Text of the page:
Thelma Houston

Thelma Houston
A Woman’s Touch – The 70’s diva is back and her new CD proves that music doesn’t age a soul, it lives in the moment while taking us back to our simplest of memories, protecting and preserving them in a melodic prism.

A Memory That Music Made
Because a song can take you back instantly to a moment, or a place, or even a person. No matter what else has changed in you or the world, that one song stays the same, just like that moment.” From the book Just Listen by Sarah Dessen, ©2006.

It might seem like an insignificant moment to you, but it hit me hard with the first note I heard Thelma sing on her new CD, A Woman’s Touch. It wasn’t the song I was listening to that gave me the flashback, no, the song on my soundtrack memory was Thelma’s 1977 hit “Don’t Leave Me This Way”, and it pierced my mind’s ear in stereo. It was my 18th birthday, disco was living, and I had the rest of my life to make a mark on the world. I was learning to be a disc jockey and working at a local dance club spinning records. Because I was suddenly deemed legal, I was promoted from “teen” nights to “adult” nights. Being 18 meant I could stand behind the turntable until 2 AM as well as sip on a 3.2% beer. I had planned my play list for this historic night in advance and Thelma’s was the first song I laid the needle on. All was well.

All is great with Thelma Houston’s new CD! I shook myself from my memory flashback and listened in the present as Thelma sang. This is her first studio release in 17 years and as I listened, I wondered about the memories it might have evoked in her.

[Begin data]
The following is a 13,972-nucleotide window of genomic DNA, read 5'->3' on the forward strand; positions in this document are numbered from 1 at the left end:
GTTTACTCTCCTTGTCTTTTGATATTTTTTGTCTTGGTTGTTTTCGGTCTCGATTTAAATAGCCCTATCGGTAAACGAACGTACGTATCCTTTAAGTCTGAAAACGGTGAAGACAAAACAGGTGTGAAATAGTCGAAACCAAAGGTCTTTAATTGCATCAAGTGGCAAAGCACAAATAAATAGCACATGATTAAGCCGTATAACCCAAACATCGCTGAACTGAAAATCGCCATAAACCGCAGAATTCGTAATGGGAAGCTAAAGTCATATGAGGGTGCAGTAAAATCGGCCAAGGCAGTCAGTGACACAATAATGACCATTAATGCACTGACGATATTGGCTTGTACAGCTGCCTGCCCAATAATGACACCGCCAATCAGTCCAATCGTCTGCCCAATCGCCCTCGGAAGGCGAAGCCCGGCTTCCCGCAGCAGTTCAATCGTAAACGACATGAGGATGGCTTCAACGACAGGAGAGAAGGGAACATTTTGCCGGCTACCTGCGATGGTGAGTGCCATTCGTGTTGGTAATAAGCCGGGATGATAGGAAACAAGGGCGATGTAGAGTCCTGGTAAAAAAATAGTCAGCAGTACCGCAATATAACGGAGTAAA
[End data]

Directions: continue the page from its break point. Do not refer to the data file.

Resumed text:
Making A Connection
Thelma Houston’s new work is a collection of her favorite songs from some of the greatest male singers. She truly redefines the work of such legends as Luther Vandross, Rev. Al Green, and Sting, as well as Marvin Gaye. She doesn’t just cover them; she makes these songs her own.

Now, I really want to put this in the right words; her presentation of these seasoned hits was done in such a unique style. Wait, that’s too vague. What I’m trying to say is that Thelma seemed to be talking as well as singing the lyrics. She knew the ideal each song held and she conveyed it with her own message. There were actually times on the CD that it seemed she was talking to me. The topics ranged from taking time to address the world around me and taking my own stand, to the courage and heartbreak involved in leaving someone, or something, behind. I found my own personal theme in this project – I might not always like what is happening around me, but I have the right and the power to change my life and the lives around me. As a woman, I’m allowed to be weak for a moment or two, but I need to know that I’m always the rightful owner of my mistakes. I’m also the diva of my own destiny. After my tears, my celebrations should be bright and bold with a great rhythm and blues beat. It’s okay to get mad, it’s okay to cry, it’s okay to leave and to laugh; at the end of the day, it’s most definitely okay to dance.

A Woman’s Touch
Thelma Houston
Shout! Factory

1. Wake Up Everybody
2. Never Too Much
3. Brand New Day
4. Ain’t That Peculiar
5. By The Time I Get To Phoenix
6. Distant Lover
7. Love And Happiness
8. Dance (Disco Heat) /You Make Me Feel (Mighty Real)
9. That’s The Way Of The World
10. Please Send Me Someone To Love

My personal favorites were, “Wake Up Everybody”, “Brand New Day”, “By The Time I Get To Phoenix” (made me cry) and “Dance/You Make Me Feel” (made me dance).

I have listed the links for Thelma’s MySpace page and her personal website below. Here are some upcoming dates for her as well.

The Jerry Lewis Telethon – September 2, 2007 – Nationwide
Amoeba Music – September 8, 2007 – Los Angeles, California
Wet Bar Nightclub – September 29, 2007 – Atlanta, Georgia

Check out her sites for more information and performance dates.

Have a great week!

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